Driving Under the Influence

Silly season is fast approaching and if not already with all the year-end corporate functions, I thought this article from the Short Term Ombudsman Newsletter very fitting.

With the likes of all the chauffeur driven companies now available there is no excuse.

Many of I&DRS™ preferred personal lines insurance companies offer these value added services to their policies at a minimal fee.

Herewith a ruling in Auto & General’s favour: driving-under-the-influence-of-alcohol

Mr. G. (insured) submitted a complaint against his insurer, Auto & General Insurance, for damages to his motor vehicle which arose out of a single vehicle accident.

According to the insurer’s rejection letter the claim was rejected as the incident driver drove the vehicle whilst under the influence of alcohol, which is specifically excluded in terms of the policy wording.

In their first response the insurer advised that the accident took place at approximately 23h30 when the vehicle hit a pavement and crashed into a wall. The insured advised that he lost control of the vehicle. At claims stage the insured advised the insurer that prior to the loss he had attended a function where he had consumed one glass of wine. After leaving the function he had a nap and thereafter went out to purchase food which is when the loss happened.

The evidence that the insurer relied upon on was that of the tow truck driver and the SAPS arresting officer. Both the tow truck driver and the arresting officer confirmed that they could smell alcohol on the insured’s breath and further stated that he could not talk properly and was uncooperative. The arresting officer confirmed that the driver was arrested at the accident scene and taken to the hospital for blood to be drawn for testing.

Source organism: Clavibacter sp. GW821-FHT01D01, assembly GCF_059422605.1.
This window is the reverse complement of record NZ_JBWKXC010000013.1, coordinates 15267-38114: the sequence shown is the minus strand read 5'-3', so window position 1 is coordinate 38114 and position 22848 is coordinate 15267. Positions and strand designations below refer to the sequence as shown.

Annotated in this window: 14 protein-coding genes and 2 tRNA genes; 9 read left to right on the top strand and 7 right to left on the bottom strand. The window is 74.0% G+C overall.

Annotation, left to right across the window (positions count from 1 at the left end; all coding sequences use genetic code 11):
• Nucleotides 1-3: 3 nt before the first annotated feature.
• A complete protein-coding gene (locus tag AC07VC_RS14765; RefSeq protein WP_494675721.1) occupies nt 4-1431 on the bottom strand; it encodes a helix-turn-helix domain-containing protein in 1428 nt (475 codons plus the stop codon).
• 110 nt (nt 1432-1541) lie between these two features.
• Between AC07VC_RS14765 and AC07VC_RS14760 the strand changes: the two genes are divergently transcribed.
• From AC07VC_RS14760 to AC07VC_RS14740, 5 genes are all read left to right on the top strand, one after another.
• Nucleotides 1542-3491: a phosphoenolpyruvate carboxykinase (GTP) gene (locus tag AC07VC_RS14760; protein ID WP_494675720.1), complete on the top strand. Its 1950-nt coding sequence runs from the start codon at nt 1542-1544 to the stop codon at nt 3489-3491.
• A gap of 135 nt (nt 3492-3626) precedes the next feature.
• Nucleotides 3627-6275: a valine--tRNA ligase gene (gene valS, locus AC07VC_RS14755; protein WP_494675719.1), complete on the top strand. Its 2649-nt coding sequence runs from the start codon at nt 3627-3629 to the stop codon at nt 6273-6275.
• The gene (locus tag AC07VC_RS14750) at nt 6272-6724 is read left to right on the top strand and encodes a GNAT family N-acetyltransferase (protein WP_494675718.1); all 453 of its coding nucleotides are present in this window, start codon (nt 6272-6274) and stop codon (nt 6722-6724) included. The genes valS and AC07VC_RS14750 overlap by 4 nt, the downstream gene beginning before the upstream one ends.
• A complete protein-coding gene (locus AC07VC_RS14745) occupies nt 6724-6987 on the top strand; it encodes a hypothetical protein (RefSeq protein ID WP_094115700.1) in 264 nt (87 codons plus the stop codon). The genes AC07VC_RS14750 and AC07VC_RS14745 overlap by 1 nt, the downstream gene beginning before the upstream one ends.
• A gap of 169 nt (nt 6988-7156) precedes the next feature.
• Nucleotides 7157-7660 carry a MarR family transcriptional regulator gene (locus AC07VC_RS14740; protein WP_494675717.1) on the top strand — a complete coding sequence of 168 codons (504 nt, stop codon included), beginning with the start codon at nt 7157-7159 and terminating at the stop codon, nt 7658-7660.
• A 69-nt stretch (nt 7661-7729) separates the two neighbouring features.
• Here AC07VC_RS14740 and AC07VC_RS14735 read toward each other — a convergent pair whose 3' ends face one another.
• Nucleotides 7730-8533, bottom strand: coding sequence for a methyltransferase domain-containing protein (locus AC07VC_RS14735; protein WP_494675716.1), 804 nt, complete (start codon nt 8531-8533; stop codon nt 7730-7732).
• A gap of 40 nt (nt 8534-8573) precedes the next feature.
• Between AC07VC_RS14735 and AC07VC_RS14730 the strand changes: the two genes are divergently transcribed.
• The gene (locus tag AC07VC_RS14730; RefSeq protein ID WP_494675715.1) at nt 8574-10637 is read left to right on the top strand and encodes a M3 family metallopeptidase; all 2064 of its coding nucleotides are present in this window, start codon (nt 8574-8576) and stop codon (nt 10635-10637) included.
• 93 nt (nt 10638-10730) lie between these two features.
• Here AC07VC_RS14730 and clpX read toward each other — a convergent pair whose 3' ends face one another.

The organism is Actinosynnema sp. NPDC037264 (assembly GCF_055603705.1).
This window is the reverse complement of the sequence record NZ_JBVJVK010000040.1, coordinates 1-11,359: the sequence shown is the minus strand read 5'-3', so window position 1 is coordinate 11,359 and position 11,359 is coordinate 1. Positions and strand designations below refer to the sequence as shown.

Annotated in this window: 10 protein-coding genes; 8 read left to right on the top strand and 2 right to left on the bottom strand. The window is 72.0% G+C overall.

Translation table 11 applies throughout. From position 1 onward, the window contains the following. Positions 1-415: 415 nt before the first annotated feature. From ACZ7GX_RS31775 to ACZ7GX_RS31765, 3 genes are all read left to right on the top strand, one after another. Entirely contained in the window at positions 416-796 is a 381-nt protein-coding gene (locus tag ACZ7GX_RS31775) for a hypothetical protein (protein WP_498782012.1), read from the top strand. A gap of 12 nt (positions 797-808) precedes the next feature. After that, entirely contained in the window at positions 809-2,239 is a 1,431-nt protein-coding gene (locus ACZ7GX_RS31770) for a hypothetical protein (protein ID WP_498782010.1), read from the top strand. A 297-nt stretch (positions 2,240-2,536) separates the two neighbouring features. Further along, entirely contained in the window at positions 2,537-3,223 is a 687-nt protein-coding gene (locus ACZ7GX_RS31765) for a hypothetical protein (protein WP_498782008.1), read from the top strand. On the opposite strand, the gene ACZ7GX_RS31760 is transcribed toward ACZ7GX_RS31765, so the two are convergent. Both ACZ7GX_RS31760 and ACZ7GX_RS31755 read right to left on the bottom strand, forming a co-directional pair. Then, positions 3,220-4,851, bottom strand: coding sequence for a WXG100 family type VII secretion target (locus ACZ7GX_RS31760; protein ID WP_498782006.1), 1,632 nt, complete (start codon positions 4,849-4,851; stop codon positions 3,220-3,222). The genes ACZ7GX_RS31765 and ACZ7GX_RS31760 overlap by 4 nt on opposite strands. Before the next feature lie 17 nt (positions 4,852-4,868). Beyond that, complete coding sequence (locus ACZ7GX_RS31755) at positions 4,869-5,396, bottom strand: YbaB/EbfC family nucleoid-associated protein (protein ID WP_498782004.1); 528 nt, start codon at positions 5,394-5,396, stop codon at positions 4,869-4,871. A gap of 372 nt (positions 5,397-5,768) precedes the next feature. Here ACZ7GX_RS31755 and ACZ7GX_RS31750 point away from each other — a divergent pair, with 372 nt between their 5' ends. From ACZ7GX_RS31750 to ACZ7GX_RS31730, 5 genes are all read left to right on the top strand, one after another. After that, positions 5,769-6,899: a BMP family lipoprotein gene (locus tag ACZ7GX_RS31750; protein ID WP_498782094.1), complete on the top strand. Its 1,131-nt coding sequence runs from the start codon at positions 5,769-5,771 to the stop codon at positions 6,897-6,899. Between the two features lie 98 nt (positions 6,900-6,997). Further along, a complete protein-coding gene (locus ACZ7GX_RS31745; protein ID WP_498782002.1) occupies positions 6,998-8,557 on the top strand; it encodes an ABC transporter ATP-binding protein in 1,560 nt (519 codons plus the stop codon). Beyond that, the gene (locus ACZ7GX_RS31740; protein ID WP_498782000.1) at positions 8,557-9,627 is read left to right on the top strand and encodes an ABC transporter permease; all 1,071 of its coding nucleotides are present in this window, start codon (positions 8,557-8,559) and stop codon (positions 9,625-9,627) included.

In his reply to the insurer’s response, Mr. G. disputed the evidence of the witnesses and, specifically, their credibility.

Ombudsman’s Findings:

The insured was advised that one of the limitations of the function of OSTI is that it does not hold formal hearings or take witnesses’ evidence on oath as happens in a Court of law. Where there are factual disputes, testing opposing version can only be done by oral evidence and that therefore the best forum in which this matter should be adjudicated upon was a Court of law.

The insured was charged for driving under the influence of alcohol. However, the insured had advised that the criminal charge had been struck off the roll and that he had therefore been acquitted on the charge of driving under the influence of alcohol. Whilst no evidence was provided with regard to the outcome of the criminal matter or whether the results of the blood tests had been obtained, the insured was advised that the burden on the state in a criminal prosecution is to prove beyond a reasonable doubt that the accused was under the influence of alcohol. The insured’s claim against the insurer was a civil claim and the insurer needed only demonstrate on a balance of probabilities that the incident driver drove the vehicle whilst under the influence of alcohol. This is done by taking all the available evidence into account.

The policy wording that the insurer relied on did not require blood or Breathalyzer test results in order to confirm the incident driver’s state of sobriety. Having regard to the relevant provisions of the policy wording, the time at which the accident took place, the insured’s whereabouts prior to the accident, the manner in which the accident took place and the evidence of the witnesses, the insured was advised by the Ombudsman that he was in agreement that the insurer had shown, on a balance of probabilities, that the incident driver was under the influence of alcohol at the time of the loss and that this was material to the loss. The insurers repudiation of the claim was therefore upheld.